Little Red Riding Hood’s business was growing fast. They were diversifying and didn’t know whether they would remain in the enchanted forest forever. They also didn’t want to commit lots of gold coins up front. Everyone who worked for the Little Red Riding Hood was named Jack. Each one was known by their job. There was Jack the Builder, Jack the Plumber, Jack the ISO9001 Internal Auditor and Jack Who-Could-Do-Everything. He was simply known as Jack (of all trades).

One day on the way to market Jack met a man selling his wares. He sold two types of wares, ones that were hard and ones that were soft. The man told Jack that he could help Little Red Riding Hood. He had lots of hard-wares and soft-wares that they could use. Because he traveled a lot he needed to be able to access these from anywhere so instead of storing them in the forest he stored them above in a magical cloud. He sold Jack some magic beans that grew a huge beanstalk that the trader called his Magical Prize Legume Service (MPLS). Jack went back and told Little Red Riding Hood that they could grow their business now they had all the capabilities they needed in the cloud. Others thought that maybe there were better ways to reach the cloud than MPLS, but they decided to have that discussion another day when the narrator could come up with a better acronym.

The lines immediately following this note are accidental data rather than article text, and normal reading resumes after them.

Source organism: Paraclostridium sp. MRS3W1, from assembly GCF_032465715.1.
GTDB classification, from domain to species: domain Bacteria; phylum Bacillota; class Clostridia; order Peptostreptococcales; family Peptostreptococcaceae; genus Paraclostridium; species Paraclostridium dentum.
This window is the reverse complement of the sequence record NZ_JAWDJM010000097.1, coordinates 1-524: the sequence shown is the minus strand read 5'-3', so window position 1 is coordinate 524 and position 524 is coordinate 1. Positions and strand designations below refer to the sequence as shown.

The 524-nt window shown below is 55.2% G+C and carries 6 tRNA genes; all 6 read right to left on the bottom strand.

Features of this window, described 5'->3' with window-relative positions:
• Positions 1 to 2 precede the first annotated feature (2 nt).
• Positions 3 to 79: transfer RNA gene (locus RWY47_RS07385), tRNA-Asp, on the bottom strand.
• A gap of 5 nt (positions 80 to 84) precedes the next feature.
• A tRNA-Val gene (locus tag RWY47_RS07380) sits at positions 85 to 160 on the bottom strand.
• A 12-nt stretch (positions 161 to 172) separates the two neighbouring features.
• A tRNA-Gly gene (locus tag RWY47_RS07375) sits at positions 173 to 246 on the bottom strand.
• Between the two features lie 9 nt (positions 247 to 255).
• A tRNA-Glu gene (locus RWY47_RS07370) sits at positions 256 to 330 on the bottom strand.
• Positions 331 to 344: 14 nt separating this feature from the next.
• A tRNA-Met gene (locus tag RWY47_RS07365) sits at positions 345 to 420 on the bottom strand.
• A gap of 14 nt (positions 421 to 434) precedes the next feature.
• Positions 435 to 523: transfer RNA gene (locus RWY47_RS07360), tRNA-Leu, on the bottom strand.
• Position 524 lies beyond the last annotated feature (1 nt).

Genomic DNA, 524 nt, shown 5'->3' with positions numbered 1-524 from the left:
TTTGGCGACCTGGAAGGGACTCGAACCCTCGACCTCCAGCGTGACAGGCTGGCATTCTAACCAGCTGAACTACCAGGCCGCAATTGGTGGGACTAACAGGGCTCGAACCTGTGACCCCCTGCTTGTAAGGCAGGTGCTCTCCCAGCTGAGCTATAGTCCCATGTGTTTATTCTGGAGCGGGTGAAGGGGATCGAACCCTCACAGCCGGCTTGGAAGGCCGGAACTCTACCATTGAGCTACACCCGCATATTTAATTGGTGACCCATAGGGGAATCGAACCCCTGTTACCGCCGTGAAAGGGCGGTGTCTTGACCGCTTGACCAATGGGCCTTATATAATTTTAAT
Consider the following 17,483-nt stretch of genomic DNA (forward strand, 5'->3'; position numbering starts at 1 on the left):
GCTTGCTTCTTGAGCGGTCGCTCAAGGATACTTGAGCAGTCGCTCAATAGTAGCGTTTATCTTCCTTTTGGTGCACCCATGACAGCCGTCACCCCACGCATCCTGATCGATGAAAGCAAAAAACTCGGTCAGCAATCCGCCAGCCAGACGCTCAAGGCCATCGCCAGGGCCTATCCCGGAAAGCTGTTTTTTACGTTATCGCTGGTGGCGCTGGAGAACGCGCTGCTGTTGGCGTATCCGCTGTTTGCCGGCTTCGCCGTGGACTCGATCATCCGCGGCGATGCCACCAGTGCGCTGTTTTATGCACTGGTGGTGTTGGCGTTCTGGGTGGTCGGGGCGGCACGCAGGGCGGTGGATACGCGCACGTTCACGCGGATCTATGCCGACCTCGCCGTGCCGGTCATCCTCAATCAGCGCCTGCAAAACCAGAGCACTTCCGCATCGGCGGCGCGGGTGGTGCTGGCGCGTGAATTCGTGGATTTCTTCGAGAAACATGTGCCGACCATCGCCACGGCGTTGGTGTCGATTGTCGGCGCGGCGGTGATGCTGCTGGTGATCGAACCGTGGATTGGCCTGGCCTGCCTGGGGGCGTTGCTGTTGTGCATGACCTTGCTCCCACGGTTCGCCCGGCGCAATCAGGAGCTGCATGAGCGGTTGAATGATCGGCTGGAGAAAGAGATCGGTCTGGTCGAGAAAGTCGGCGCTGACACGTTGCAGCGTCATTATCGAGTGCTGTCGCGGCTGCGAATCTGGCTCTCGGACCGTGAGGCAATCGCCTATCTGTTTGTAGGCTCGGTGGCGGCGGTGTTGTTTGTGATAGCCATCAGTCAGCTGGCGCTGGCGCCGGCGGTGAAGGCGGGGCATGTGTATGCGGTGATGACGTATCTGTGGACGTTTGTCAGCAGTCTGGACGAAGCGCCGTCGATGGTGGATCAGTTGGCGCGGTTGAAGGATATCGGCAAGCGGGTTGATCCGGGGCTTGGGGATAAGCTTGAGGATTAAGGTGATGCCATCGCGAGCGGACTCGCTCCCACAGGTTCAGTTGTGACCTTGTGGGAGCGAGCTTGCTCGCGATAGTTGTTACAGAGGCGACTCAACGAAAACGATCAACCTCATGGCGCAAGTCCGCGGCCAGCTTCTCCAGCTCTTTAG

So the Little Red Riding Hood Company grew and they liked the cloud so much they told GrandMA about it. GrandMA bought a cloud too but bought theirs from the Big Bad WOLF. Over time it got tiresome for the folks from the two companies to constantly climb down and up the beanstalk when they wanted to share things. So they found another trader who made a bridge connecting the two company’s clouds and business was booming.

One day the Trader came to visit and he was really angry. He said that the Little Red Riding Hood Company was cheating him because the folks at GrandMA’s were accessing Little Red Riding Hood’s cloud without paying him. He had never given them permission to build a bridge.

Then the Big Bad WOLF appeared and said that he could build a better bridge and solve all their problems but it would require two new clouds, new beanstalks and some more gold coins. The new clouds weren’t ready just yet but the existing one was going to go away and so GrandMA was going to have to move whether they liked it or not.

Jack was confused as he hadn’t meant to cause problems for the Little Red Riding Hood Company and GrandMA.

GrandMA was frustrated. They were just trying to do business and didn’t find it fair that the Big, Bad WOLF was treating them this way.

The Big Bad WOLF told everyone that the three little PIGS were very happy with their new cloud.